And stands colossus-wise, waving his beam , Tro. Words, words, mere words, no matter from Upon the pashed 'corses of the kings the heart;
[Tearing the Letter. Epistrophus and Cedius: Polixenes is slain ; The effect doth operate another way.
1 Bruised, crushed.
Amphimachus, and Thoas, deadly hurt;
Tro. Come both, you cogging & Greeks; have at Patroclus ta'en or slain; and Palamedes
(Eseunt fighting. Sore hurt and bruis'd: the dreadful Sagittary
Hect. Yea, Troilus? O, well fought, my youngest
Achil. Now do I see thee: Ha!- Have at thee, There is a thousand Hectors in the field :
Hector. Now here he fights on Galathe his horse,
Hect. Pause, if thou wilt. And there lacks work; anon, he's there afoot,
Achil. I do disdain thy courtesy, proud Trojan. And there they fly, or die, like scaled sculls 9
Be happy, that my arms are out of use: Before the belching whale ; then is he yonder,
My rest and negligence befriend thee now, And there the strawy Greeks, ripe for his edge,
But thou anon shalt hear of me again; Fall down before him, like the mower's swath :
Till when, go seek thy fortune.
(Ezv. Here, there, and every where, he leaves, and takes;
Fare thee well: Dexterity so obeying appetite,
I would have been much more a fresher man, That what he will, he does ; and does so much,
Had I expected thee. - How now, my brother ? That proof is call'd impossibility.
Tro. Ajax hath ta'en Æneas ; Shall it be?
He shall not carry * him; I'll be taken too, Is arming, weeping, cursing, vowing vengeance :
Or bring him off : - Fate, hear me what I say! Patroclus' wounds have rous'd his drowsy blood,
I reck 5 not though I end my life to-day. Together with his mangled myrmidons,
[Erit That noseless, handless, hack'd and chipp'd, come
Enter one in sumptuous Armour. to him,
Hect. Stand, stand, thou Greek ? thou art a goody Crying on Hector. Ajax hath lost a friend, And foams at mouth, and he is arm'd, and at it,
No ? wilt thou not? - I like thy armour well; Roaring for Troilus; who bath done to-day
I'll frush 6 it, and unlock the rivets all, Mad and fantastick execution ;
But I'll be master of it: - Wilt thou not, beast, Engaging and redeeming of himself,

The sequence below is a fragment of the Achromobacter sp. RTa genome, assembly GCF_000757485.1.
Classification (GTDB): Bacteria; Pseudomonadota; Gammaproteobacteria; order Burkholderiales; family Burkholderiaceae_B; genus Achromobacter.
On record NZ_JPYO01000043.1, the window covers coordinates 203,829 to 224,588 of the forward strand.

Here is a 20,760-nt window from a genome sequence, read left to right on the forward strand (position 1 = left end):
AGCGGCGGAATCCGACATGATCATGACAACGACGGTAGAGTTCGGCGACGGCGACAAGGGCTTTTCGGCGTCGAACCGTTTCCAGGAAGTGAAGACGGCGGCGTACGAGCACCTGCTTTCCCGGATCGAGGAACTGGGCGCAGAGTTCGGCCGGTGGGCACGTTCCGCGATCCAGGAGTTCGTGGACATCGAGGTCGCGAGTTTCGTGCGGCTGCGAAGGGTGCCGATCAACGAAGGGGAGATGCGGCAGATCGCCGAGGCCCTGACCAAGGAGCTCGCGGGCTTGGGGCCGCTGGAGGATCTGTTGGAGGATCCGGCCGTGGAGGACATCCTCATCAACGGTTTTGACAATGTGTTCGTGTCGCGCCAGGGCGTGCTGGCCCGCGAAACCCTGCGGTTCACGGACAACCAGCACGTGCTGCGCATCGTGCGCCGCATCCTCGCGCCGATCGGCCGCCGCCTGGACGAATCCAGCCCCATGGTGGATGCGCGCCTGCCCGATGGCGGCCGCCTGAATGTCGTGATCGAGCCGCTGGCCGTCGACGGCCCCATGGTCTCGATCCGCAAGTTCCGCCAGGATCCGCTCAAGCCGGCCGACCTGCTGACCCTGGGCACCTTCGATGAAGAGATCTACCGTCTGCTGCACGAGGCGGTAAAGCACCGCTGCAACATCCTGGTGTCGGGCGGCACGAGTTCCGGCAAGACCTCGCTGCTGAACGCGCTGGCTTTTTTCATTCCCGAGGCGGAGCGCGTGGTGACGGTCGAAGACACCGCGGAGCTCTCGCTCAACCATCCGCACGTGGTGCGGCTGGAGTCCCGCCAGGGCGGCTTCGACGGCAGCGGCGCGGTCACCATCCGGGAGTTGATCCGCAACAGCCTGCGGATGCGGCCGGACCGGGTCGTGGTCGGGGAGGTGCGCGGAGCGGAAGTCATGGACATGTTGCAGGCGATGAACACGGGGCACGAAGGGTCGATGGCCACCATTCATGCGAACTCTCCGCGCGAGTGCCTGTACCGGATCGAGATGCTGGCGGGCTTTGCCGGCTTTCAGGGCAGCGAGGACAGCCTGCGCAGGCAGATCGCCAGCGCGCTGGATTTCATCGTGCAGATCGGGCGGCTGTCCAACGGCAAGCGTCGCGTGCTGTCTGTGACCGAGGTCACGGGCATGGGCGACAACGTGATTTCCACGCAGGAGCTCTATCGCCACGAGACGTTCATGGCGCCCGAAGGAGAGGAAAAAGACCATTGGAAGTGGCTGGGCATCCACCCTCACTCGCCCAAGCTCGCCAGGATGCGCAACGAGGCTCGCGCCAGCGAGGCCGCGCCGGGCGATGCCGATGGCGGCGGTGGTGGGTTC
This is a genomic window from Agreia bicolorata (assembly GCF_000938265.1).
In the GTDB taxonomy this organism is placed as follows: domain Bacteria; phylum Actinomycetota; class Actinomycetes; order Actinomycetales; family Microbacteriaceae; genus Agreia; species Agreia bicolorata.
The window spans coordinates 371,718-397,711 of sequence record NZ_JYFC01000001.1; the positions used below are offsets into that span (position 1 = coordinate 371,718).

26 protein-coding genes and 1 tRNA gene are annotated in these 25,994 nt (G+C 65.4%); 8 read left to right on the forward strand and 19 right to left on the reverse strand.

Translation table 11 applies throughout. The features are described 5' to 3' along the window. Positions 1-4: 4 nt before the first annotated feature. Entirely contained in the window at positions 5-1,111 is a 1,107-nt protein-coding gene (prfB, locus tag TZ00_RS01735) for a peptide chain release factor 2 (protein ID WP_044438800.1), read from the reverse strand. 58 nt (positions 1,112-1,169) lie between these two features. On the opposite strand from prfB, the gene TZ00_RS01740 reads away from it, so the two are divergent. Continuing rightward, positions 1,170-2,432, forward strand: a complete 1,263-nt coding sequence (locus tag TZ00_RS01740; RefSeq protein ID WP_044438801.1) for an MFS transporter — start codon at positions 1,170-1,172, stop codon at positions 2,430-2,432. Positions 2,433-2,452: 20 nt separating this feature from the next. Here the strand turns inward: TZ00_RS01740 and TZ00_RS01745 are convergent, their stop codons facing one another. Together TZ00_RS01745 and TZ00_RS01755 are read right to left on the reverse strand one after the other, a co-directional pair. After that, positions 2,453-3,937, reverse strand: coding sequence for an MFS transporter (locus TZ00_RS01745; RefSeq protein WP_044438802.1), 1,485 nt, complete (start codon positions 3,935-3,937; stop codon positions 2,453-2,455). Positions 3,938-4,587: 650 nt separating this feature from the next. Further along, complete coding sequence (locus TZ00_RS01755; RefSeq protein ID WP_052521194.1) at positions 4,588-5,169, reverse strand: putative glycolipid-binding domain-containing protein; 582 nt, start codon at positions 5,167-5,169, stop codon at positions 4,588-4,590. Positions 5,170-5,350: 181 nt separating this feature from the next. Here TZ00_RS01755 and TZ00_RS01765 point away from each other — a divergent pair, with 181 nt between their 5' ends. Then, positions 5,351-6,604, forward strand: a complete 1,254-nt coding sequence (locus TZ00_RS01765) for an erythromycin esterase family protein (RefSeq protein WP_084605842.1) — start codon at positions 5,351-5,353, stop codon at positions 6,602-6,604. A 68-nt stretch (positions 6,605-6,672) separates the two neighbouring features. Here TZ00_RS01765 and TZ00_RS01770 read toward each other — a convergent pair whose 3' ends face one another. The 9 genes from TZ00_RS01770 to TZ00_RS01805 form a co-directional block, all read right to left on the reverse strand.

abide ? With such a careless force, and forceless care, As if that luck, in very spite of cunning,
Why, then fly on, I'll hunt thee for thy hide. Bade him win all.
SCENE VII.- The same.
[Erit. Ajar. Troilus! thou coward Troilus !
Enter ACHILLES, with Myrmidons. Dio.
Ay, there, there.
Achil. Come here about me, you my Myrmidons; Nest. So, so, we draw together.
Mark what I say. Attend me where I wheel :
Strike not a stroke, but keep yourselves in breath;
And when I have the bloody Hector found,
In fellest manner execute your arms.
Follow me, sirs, and my proceedings eye : Hector! where's Hector? I will none but Hector. It is decreed - Hector the great must die. [Exeunt.
SCENE VIII. The same SCENE VI. - Another Part of the Field.
Enter MENELAUS and Paris, fighting: then TackEnter AJAX. Ajar. Troilus, thou coward Troilus, show thy head!
Ther. The cuckold, and the cuckold-maker are at Enter DIOMEDES.
it: Now, bull! now, dog ! 'Loo, Paris, 'loo ! The bull has the game.
(Eseunt. Dio. Troilus, I say! where's Troilus? Ajar. What wouldst thou?
SCENE IX. Another part of the Field. Dio. I would correct him. Ajas. Were I the general, thou shouldst have my
Enter HECTOR. office,
Hect. Most putrefied core, so fair without, Ere that correction :— Troilus, I say! what, Troilus! Thy goodly armour thus hath cost thy life. Enter TROILUS.
Now is my day's work done; I'll take good breath;
Rest, sword; thou hast thy fill of blood and death! Tro. O traitor Diomed! turn thy false face,
(Puts off his Helmet, and hangs his Shield thou traitor,
behind him. And pay thy life thou ow'st me for my horse !
Enter ACHILLES and Myrmidons. Dio. Ha! art thou there? Ajar. I'll fight with him alone : stand, Diomed. Achil. Look, Hector, how the sun begins to set, Dio. He is my prize, I will not look upon. How ugly night comes breathing at his heels : * Shoal fish,